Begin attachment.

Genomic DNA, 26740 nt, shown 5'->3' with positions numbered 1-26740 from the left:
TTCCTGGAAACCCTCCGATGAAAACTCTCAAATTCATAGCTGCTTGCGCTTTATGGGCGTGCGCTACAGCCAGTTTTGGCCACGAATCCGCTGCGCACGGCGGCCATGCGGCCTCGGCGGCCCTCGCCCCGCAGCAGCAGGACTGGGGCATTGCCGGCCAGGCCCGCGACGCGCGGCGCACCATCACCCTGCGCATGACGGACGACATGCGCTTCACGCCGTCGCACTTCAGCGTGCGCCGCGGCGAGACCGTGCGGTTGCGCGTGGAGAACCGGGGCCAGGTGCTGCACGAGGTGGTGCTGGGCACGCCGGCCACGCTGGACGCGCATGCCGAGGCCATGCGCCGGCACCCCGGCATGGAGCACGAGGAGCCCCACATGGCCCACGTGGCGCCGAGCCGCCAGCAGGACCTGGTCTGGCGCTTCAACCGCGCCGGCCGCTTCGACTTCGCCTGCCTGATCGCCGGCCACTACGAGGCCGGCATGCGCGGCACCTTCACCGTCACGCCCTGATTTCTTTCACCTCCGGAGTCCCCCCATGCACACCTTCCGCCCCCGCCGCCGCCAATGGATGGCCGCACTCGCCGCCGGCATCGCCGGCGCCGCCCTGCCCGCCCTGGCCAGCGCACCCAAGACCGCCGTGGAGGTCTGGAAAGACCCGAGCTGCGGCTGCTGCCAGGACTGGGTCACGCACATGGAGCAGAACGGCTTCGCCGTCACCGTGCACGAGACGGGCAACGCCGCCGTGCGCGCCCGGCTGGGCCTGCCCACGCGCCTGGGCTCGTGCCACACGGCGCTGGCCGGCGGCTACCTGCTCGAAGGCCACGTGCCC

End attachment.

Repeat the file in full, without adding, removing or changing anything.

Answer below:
Genomic DNA, 26740 nt, shown 5'->3' with positions numbered 1-26740 from the left:
TTCCTGGAAACCCTCCGATGAAAACTCTCAAATTCATAGCTGCTTGCGCTTTATGGGCGTGCGCTACAGCCAGTTTTGGCCACGAATCCGCTGCGCACGGCGGCCATGCGGCCTCGGCGGCCCTCGCCCCGCAGCAGCAGGACTGGGGCATTGCCGGCCAGGCCCGCGACGCGCGGCGCACCATCACCCTGCGCATGACGGACGACATGCGCTTCACGCCGTCGCACTTCAGCGTGCGCCGCGGCGAGACCGTGCGGTTGCGCGTGGAGAACCGGGGCCAGGTGCTGCACGAGGTGGTGCTGGGCACGCCGGCCACGCTGGACGCGCATGCCGAGGCCATGCGCCGGCACCCCGGCATGGAGCACGAGGAGCCCCACATGGCCCACGTGGCGCCGAGCCGCCAGCAGGACCTGGTCTGGCGCTTCAACCGCGCCGGCCGCTTCGACTTCGCCTGCCTGATCGCCGGCCACTACGAGGCCGGCATGCGCGGCACCTTCACCGTCACGCCCTGATTTCTTTCACCTCCGGAGTCCCCCCATGCACACCTTCCGCCCCCGCCGCCGCCAATGGATGGCCGCACTCGCCGCCGGCATCGCCGGCGCCGCCCTGCCCGCCCTGGCCAGCGCACCCAAGACCGCCGTGGAGGTCTGGAAAGACCCGAGCTGCGGCTGCTGCCAGGACTGGGTCACGCACATGGAGCAGAACGGCTTCGCCGTCACCGTGCACGAGACGGGCAACGCCGCCGTGCGCGCCCGGCTGGGCCTGCCCACGCGCCTGGGCTCGTGCCACACGGCGCTGGCCGGCGGCTACCTGCTCGAAGGCCACGTGCCC